Give An Example Of…

More than likely you will be required to offer examples of how you have previously dealt with various situations, be it resolving customer complaints, cutting costs, motivating staff or working under pressure.

Your answers can be taken from your work history or even your personal experiences, as this helps assess your characteristics as well as your capabilities.

Why Are You The Best Candidate For The Job?

Again, always difficult to answer without sounding arrogant, however you can turn this into how the company would benefit from employing you using your wealth of experience ,rather than your individual characteristics, referring to previous achievements as examples.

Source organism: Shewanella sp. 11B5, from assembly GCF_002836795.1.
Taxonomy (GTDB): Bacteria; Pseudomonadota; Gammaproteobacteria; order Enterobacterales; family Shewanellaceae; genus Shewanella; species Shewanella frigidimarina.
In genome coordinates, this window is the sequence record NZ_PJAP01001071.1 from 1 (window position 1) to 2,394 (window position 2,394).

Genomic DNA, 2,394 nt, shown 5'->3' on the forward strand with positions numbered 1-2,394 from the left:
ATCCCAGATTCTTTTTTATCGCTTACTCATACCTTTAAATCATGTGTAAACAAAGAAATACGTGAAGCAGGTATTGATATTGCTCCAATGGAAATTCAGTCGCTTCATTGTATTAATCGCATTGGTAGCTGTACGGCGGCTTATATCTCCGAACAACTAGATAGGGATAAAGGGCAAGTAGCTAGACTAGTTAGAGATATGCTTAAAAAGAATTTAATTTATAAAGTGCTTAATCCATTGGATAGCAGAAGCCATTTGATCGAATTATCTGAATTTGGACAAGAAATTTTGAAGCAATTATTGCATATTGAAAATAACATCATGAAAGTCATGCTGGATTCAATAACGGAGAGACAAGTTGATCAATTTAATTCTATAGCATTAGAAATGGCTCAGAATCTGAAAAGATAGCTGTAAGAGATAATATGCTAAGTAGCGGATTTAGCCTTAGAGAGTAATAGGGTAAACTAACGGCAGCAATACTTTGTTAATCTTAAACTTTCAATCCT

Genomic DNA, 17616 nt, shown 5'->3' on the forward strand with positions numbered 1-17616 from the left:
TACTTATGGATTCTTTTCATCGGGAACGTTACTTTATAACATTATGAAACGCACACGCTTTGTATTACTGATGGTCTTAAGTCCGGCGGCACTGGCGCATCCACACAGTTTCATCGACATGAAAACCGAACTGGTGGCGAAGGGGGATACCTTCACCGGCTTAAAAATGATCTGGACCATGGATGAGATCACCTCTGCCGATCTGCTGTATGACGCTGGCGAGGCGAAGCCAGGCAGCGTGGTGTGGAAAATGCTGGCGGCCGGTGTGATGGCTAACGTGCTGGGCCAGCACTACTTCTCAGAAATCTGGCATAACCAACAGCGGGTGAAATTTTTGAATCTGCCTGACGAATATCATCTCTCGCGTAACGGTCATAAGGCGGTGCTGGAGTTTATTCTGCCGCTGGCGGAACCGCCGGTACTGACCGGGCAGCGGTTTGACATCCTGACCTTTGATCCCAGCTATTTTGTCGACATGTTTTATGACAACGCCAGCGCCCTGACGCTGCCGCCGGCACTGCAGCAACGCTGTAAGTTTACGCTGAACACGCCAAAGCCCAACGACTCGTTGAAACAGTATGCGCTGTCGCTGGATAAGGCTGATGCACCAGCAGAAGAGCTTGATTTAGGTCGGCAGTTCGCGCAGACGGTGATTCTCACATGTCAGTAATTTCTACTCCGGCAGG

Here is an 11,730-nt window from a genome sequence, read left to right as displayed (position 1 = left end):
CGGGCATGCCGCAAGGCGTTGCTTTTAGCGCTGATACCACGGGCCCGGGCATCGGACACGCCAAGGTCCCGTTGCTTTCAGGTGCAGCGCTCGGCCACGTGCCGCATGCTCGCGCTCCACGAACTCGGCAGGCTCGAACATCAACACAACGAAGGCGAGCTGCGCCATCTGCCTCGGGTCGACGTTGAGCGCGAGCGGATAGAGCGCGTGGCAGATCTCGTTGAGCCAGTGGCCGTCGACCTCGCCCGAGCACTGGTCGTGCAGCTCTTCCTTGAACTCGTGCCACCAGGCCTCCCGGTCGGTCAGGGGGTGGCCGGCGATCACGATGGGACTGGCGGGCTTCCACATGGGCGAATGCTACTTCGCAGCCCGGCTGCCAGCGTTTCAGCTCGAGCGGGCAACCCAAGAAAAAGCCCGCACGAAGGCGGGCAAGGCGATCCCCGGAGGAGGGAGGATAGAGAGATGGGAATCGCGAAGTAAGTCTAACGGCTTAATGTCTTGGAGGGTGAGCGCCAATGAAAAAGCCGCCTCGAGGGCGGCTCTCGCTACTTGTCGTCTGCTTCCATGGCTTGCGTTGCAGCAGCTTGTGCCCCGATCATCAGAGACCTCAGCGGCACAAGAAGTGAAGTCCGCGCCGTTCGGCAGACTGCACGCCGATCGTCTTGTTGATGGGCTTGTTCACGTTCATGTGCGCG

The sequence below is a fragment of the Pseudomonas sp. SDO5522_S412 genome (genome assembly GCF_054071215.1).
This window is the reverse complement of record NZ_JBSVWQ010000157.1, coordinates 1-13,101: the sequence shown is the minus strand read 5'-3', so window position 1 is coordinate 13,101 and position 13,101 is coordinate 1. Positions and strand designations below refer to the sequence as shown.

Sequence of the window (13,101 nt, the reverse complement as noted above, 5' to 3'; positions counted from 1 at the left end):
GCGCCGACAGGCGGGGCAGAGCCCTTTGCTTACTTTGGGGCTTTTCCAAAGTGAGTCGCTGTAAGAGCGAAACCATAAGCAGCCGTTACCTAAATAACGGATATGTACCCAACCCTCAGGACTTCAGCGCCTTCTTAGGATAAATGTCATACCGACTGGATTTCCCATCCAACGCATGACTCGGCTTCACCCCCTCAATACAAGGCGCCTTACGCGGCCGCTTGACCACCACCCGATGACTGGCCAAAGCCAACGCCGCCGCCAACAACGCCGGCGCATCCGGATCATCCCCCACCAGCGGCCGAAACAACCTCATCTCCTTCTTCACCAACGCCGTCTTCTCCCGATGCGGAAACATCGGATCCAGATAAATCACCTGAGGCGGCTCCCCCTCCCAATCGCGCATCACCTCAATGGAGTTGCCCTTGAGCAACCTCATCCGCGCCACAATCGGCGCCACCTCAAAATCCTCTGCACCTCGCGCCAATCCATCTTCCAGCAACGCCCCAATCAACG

Preparing Your Own Questions

It is better to formulate questions based on your future within the role, for example;

  1. Opportunities for growth for both the company and the development of role you are applying for?
  2. If the position is new of if the company is looking to replace someone?
  3. Whether there is training involved?
  4. Who does the post report to and if there are any direct reports?
  5. Whether there are targets or performance levels to adhere to?
  6. Whether travelling is required?
  7. What is the timescale in which they want to fill the role?

You can of course ask for the salary banding, if the information has not been volunteered, so you know whether the role meets your requirements. However it may seem forward to discuss benefits or holiday at a first stage interview.